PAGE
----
In August 1990, Iraq invaded Kuwait. The combined loss of production along with the threat of blockage of production in Saudi Arabia made price spiral to $46 per barrel in October. The Gulf War (2 August 1990 – 28 February 1991), code named Operation Desert Storm was a war started by a U.N.-authorized force from 34 nations led by U.S, against Iraq in response to invasion of Kuwait. The UN imposed sanctions on Iraq after that war.
Oil and gas prices again collapsed as Iraq’s oil exports resumed (UNSC –United Nations Security Council approved Iraqi oil exports under the program "Oil for food") and Asian Oil Demand in the wake of severe economic crisis fell sharply in 1998. Another reason for fall in demand was a ‘warmer winter’. U.S. is one the largest consumers of residual fuels during winter. These factors reduced the demand for oil and resulted in fall in oil prices. This even resulted in OPEC cutting the production quotas of their members.
Price fluctuations of last few years and current low oil prices
Oil prices has been very volatile over the past few years. During 2003, price of crude oil rose above $30 per barrel, reaching $60 by 11 August 2005, and peaked at $147.30 per barrel in July 2008. Prices continued to be volatile and reached a low of $30 per barrel in December 2008 as the global economic recession which began from the USA dampened the demand. However, in 2009-2010, improving economic conditions, steady growth of developing economies like India and China made the prices head north. As per EIA, the prices rose to an average of $62 a barrel in 2009 and $79 a barrel in 2010. In 2011, the price of WTI crude reached $113 a barrel while Brent reached $127 a barrel.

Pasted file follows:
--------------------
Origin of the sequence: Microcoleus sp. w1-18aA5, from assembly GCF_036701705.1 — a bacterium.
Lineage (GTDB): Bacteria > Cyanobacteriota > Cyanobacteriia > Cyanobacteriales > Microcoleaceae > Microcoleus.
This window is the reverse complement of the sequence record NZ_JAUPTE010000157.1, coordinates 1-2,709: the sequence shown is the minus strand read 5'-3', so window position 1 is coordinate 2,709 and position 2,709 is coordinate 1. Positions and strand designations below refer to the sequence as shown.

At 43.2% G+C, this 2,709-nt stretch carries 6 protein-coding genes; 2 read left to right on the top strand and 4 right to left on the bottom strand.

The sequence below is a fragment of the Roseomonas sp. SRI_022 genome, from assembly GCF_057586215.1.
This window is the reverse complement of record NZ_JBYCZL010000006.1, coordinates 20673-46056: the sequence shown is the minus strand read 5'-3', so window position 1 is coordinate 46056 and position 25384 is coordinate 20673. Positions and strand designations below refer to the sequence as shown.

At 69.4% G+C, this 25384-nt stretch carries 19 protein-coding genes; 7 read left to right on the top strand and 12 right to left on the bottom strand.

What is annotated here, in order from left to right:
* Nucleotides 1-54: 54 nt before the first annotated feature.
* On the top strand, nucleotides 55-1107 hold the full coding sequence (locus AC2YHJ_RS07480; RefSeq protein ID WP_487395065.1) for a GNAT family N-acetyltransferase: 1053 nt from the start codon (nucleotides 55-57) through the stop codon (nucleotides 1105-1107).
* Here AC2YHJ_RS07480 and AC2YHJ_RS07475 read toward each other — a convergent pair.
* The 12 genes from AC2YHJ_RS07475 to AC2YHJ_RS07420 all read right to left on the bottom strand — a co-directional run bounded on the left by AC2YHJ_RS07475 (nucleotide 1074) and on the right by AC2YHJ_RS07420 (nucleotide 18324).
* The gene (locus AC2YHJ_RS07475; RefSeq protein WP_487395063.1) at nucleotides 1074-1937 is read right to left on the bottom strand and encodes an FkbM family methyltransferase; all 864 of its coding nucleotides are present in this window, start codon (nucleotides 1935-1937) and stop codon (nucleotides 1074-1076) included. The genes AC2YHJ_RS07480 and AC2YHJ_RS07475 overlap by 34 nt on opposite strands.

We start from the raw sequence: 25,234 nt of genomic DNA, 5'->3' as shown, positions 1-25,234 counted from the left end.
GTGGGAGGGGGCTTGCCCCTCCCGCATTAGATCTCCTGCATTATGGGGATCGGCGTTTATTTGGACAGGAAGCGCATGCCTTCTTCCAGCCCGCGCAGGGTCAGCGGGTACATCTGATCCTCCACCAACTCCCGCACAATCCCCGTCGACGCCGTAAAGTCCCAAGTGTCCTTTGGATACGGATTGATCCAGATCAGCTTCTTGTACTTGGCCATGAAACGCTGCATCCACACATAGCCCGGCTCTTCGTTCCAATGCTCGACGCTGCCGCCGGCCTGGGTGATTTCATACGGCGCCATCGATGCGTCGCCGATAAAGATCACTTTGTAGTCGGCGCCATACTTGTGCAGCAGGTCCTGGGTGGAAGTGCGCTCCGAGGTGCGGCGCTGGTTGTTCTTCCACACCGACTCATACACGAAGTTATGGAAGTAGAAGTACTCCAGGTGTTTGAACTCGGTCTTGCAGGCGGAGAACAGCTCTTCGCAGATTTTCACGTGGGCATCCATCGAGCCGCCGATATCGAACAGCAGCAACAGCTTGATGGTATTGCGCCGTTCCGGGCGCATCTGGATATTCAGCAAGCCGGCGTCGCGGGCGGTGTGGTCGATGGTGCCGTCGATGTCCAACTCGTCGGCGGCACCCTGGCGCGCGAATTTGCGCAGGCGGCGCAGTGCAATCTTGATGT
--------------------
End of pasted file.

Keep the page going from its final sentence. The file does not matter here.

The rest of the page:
Today, in February 2015, the Brent stands somewhere around $50 per barrel while the WTI stands at around $47 per barrel.
One has to note that the current oil price decline is exceptionally long lasting. There are several issues that have contributed to this long lasting decline. Some of them are the decision of OPEC (especially Saudi Arabia) to stick to their production targets, reduced demand in key markets such as China, US energy market, market Speculation and certain complex geo- political factors.
About the Author
Gaurav Agnihotri, a Mechanical engineer and an MBA -Marketing from ICFAI (Institute of Chartered Financial Accountants), Mumbai, is a result oriented and a business focused Oil and Gas professional. Having started his career with Essar Oil Limited as a Graduate Engineer Trainee, he was involved in the Essar Oil Limited’s Refinery Expansion project in Vadinar, Gujarat, India.
He is an Author of a book ‘Oil- Past, present, future- An Indian Perspective’ which is a Single Point Reference Guide of Oil Industry (with Focus on India) for Students and Oil and Gas Professionals. Having travelled extensively to various Oil and gas locations around India, Gaurav has successfully dealt with Oil companies such as O.N.G.C; Oil India limited IOCL, BPCL, HPCL and others. He is currently based in Mumbai and works as a National Sales Manager in Sulzer Chemtech Tower Field Service India.
Follow Gaurav at Twitter at @Gaurav81184
Read more of Gaurav's Oil & Gas IQ articles here